I know, jumping on a very old thread here, but I don't know that anyone really addressed the OP's question directly:

"Does urine work the same as other organics, or is it readily available to plants because of its nature? yuk"

In fact it is different. It's the closest of organic fertilizers to being inorganic. It's basically minerals in solution just like MG but without the blue dye and other questionable ingredients. A little odor that breaks down and dissipates quickly if diluted. I'd say not nearly as objectionable as bleach and other odors we deliberately introduce into our environment (would include fish emulsion in that...).

In regards to the yuk factor and the big picture, does it really make sense to buy packages of soluble fertilizer on the one hand and flush good fertilizer with clean water down the sewer on the other. You make the call...

    Bookmark   March 7, 2011 at 3:07PM
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tapla (mid-MI z5b-6a)

My call w/o consideration for any 'yuk factor':

How can we justify using urine as a fertilizer when we know it's not complete? (I understand that 'complete' technically only means a fertilizer has NPK, but I mean complete in a literal sense) We KNOW we'll need to add additional supplemental nutrients and many of the nutrients therein contained will be duplicates of those in the urine - not to mention the 'other' solubles that are not needed by plants and simply contribute unnecessarily to the EC/TDS of the soil solution.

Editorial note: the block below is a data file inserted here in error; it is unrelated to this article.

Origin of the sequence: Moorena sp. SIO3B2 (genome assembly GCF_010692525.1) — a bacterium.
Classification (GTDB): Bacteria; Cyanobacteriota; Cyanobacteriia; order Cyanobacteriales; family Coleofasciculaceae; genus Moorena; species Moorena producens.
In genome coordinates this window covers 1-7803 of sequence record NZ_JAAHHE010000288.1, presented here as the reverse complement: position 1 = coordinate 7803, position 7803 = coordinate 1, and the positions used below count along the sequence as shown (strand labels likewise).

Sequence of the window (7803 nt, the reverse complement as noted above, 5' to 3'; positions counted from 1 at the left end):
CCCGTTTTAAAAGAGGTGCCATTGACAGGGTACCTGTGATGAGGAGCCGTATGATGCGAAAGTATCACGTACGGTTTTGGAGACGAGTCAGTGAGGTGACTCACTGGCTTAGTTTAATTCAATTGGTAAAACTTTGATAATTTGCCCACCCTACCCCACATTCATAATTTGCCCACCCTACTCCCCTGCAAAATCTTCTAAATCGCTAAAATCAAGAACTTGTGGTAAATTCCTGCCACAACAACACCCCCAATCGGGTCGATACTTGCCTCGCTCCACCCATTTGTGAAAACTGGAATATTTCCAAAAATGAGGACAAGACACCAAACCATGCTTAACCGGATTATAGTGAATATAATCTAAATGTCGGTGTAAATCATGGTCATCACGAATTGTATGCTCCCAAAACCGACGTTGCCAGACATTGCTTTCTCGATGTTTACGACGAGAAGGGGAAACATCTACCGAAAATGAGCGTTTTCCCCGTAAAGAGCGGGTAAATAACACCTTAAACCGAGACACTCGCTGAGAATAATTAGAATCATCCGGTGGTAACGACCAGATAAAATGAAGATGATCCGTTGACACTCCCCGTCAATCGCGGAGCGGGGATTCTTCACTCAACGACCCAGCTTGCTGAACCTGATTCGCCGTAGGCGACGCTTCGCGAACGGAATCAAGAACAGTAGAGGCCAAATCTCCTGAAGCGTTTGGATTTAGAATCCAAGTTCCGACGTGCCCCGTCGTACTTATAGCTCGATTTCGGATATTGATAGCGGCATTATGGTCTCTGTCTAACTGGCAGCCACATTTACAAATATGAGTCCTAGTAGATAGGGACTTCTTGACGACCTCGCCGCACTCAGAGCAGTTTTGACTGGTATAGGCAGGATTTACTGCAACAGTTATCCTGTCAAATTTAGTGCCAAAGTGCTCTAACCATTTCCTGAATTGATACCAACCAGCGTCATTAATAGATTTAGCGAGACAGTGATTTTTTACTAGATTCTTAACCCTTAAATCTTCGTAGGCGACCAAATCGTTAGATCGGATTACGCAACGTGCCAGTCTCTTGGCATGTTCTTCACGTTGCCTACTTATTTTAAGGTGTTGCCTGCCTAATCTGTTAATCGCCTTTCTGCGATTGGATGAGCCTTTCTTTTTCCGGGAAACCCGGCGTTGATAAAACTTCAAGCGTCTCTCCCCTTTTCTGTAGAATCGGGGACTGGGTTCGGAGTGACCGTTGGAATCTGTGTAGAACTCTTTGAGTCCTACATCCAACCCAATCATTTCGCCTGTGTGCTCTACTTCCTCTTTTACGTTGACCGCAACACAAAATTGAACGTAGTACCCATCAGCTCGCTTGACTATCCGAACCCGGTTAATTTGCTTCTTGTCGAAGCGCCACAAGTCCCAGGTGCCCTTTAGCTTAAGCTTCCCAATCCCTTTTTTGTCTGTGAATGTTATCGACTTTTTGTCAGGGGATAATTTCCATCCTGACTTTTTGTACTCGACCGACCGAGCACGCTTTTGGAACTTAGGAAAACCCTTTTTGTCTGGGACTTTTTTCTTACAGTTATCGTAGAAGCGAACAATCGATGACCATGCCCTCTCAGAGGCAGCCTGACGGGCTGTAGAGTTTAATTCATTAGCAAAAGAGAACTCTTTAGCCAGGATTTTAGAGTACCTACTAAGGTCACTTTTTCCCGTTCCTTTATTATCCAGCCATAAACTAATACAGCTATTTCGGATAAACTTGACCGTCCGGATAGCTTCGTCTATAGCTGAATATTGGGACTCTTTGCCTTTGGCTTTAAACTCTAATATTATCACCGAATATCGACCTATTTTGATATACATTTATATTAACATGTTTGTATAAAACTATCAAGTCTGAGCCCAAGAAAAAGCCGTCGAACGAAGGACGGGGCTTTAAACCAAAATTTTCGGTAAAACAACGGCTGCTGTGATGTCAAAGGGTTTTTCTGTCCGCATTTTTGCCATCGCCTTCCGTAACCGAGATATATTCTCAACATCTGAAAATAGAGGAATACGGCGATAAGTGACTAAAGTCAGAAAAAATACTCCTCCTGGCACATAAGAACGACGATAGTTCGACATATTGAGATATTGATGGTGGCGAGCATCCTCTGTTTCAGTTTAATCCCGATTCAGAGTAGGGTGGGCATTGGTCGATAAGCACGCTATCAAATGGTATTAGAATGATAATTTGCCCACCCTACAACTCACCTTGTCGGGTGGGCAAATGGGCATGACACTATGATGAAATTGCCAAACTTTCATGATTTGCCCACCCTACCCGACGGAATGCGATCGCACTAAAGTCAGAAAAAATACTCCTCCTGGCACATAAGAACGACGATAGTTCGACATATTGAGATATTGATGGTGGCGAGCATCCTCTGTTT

A) urine is incomplete
B) we will have to fertilize anyway
C) why not skip the urine and use a soluble fertilizer that supplies all 12 essential nutrients in the same %s that plants use them and in a favorable ratio to each other, enabling us to maintain the lowest EC/TDS levels possible w/o nutritional deficiencies?

For me it's a slam dunk decision.

I'll leave the pee to thee.
And chose to go with Miracle-Gro. ;-)


    Bookmark   March 7, 2011 at 5:15PM
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I concur... without a chemical breakdown, without a label to read describing the ingredients by percentages, our urine would logically be considered not your garden variety fertilizer, pun intended.

I, too, shall continue to use Miracle Gro, which does come with a label depicting ingredients and percentages, not to mention directions.

    Bookmark   March 7, 2011 at 6:23PM
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Diluted urine is very beneficial, I have had lots of proof. Of course since I have a full house of children, baby pee is what I was using, seems somehow more fitting - clean and innocent. Undiluted will burn any plant tissues.

    Bookmark   March 10, 2011 at 11:36AM
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Yes, Urine is fine to use. It's 95% water, about 2.5% uric acid and the rest is stuff you get from food anyway every day. Do a search on "Urine therapy". If a person is healthy there is no reason not to use their urine if they want.
The reason people get the "Ick" factor is when they were growing up they were told by mom or dad that's it's "Icky" or "Yucky". THAT'S where the fear factor comes from.

    Bookmark   March 12, 2011 at 11:18AM
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greenman28 NorCal 7b/8a

I urinated on a jellyfish sting once....it didn't work ;-)

But I digress....


    Bookmark   March 12, 2011 at 12:05PM